As demand for commercial bees used to pollinate crops (such as almond trees) has grown, so has the demand for facilities to store bees. Entering a lease agreement for the storage of live bees presents some unique issues the parties need to consider when negotiating the lease agreement. Don’t Bee Short-Sighted: Bees are often transported to different areas depending on the time of year, which means bees are not stored in the same facility all year. The lease agreement will often only provide for the storage of bees during the season when the bees are used for pollination in that particular area, but that does not mean the parties must limit the term of the lease agreement to a single season. The parties may consider entering into a lease agreement for multiple years that only applies during the pollination season each year. Bee Mindful of the Rent: Whereas the parties usually base rent in a typical commercial lease agreement off of the square footage of space the tenant uses in the premises, it often makes more sense for both parties negotiating a lease for the storage of bees to base the rent on the number of beehives or bee colony boxes stored at the facility. Basing the rent on the number of beehives or bee colony boxes provides the landlord with flexibility in storing the bees of multiple tenants in the same facility, and it can give the tenant flexibility with the number of bees it may need stored at the facility in any given season. With such a rental arrangement, a landlord should consider asking for a commitment from the tenant to deliver at least a certain number of beehives or colonies for storage, and the tenant should consider asking for a commitment from the landlord to reserve space in the facility for at least that same number of beehives or colonies as the tenant is giving a commitment for. Additionally, the parties will need to determine when rent will be paid. In a general commercial lease agreement, rent is usually paid monthly. With a bee storage lease agreement, however, a landlord may want to require the tenant to pay all of the rent for the season upon delivery of the bees, and the landlord may also want the tenant to pay a percentage of the rent to reserve space in the facility prior to delivery of the bees. This allows the landlord to get an early indication of what space in the facility it will have available in the facility for other tenants given the somewhat flexible rental arrangement of the parties. Read the court decision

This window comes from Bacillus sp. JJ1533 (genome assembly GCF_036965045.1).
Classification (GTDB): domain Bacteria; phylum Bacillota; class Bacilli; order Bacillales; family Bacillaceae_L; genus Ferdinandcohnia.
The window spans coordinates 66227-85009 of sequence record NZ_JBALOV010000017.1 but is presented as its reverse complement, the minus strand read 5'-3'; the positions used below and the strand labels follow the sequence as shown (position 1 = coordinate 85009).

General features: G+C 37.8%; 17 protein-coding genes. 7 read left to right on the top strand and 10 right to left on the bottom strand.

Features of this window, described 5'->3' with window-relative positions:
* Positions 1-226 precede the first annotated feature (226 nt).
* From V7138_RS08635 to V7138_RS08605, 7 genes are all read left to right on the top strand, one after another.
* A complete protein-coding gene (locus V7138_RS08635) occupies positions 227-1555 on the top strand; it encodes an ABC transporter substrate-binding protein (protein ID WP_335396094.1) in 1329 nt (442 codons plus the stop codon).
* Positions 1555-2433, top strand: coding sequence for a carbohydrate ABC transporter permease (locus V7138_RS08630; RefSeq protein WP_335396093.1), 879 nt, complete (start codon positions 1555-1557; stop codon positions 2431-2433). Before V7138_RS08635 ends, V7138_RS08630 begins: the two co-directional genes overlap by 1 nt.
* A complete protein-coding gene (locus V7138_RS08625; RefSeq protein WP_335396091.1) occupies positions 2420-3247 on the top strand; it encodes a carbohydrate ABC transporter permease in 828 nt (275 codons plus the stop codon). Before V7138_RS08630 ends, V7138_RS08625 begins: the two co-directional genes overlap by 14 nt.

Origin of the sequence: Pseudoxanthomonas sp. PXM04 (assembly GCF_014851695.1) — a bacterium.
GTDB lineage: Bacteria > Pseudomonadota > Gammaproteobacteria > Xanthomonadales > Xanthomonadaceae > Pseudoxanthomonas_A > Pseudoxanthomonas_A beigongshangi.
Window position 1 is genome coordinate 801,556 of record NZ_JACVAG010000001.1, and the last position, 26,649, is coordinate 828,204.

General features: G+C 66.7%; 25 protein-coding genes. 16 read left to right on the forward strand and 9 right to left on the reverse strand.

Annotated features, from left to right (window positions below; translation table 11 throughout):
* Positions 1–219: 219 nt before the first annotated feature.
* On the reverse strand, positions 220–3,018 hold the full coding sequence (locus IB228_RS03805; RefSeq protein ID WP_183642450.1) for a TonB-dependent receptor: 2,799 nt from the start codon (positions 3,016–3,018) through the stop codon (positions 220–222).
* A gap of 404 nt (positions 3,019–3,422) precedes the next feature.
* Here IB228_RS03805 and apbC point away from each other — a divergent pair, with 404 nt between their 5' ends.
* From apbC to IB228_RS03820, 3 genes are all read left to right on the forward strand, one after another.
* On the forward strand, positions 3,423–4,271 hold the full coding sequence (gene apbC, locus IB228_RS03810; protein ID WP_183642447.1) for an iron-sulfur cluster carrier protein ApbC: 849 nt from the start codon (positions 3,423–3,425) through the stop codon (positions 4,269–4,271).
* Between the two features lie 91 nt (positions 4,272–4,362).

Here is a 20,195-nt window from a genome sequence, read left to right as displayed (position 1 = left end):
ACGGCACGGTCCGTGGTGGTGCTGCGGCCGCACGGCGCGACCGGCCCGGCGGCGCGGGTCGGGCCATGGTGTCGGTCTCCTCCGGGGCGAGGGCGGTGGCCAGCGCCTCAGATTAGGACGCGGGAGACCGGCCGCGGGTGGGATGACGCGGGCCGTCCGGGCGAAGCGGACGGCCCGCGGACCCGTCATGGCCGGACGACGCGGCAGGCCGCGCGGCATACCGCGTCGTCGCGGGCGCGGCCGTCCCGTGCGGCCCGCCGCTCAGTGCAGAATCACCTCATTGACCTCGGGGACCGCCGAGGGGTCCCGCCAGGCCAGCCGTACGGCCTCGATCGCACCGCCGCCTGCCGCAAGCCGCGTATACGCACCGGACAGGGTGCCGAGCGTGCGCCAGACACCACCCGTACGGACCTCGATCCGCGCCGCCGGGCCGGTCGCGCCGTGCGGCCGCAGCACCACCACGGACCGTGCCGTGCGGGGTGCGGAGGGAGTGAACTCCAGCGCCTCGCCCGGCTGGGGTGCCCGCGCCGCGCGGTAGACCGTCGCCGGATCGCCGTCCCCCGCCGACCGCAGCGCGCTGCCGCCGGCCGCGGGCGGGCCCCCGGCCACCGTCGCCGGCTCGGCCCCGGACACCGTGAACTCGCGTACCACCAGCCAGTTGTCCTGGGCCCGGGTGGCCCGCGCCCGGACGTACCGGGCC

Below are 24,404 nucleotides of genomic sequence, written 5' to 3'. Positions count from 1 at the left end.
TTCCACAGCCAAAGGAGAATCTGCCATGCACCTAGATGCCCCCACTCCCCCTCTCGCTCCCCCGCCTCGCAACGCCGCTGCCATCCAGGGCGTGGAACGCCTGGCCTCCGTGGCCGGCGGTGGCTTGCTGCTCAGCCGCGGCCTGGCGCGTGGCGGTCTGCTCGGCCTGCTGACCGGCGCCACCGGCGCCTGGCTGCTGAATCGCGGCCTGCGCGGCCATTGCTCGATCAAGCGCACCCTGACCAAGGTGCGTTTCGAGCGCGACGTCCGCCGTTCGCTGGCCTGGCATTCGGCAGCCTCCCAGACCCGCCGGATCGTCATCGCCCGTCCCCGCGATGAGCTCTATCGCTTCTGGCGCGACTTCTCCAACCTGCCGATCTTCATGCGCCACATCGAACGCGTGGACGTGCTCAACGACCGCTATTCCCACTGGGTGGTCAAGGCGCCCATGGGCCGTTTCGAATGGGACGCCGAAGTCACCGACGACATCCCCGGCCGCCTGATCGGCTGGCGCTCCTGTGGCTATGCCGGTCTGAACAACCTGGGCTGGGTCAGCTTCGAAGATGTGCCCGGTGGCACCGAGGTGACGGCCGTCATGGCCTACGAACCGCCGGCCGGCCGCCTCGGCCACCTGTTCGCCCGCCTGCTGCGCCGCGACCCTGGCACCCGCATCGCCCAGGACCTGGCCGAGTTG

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    Reprinted courtesy of Colton Addy, Snell & Wilmer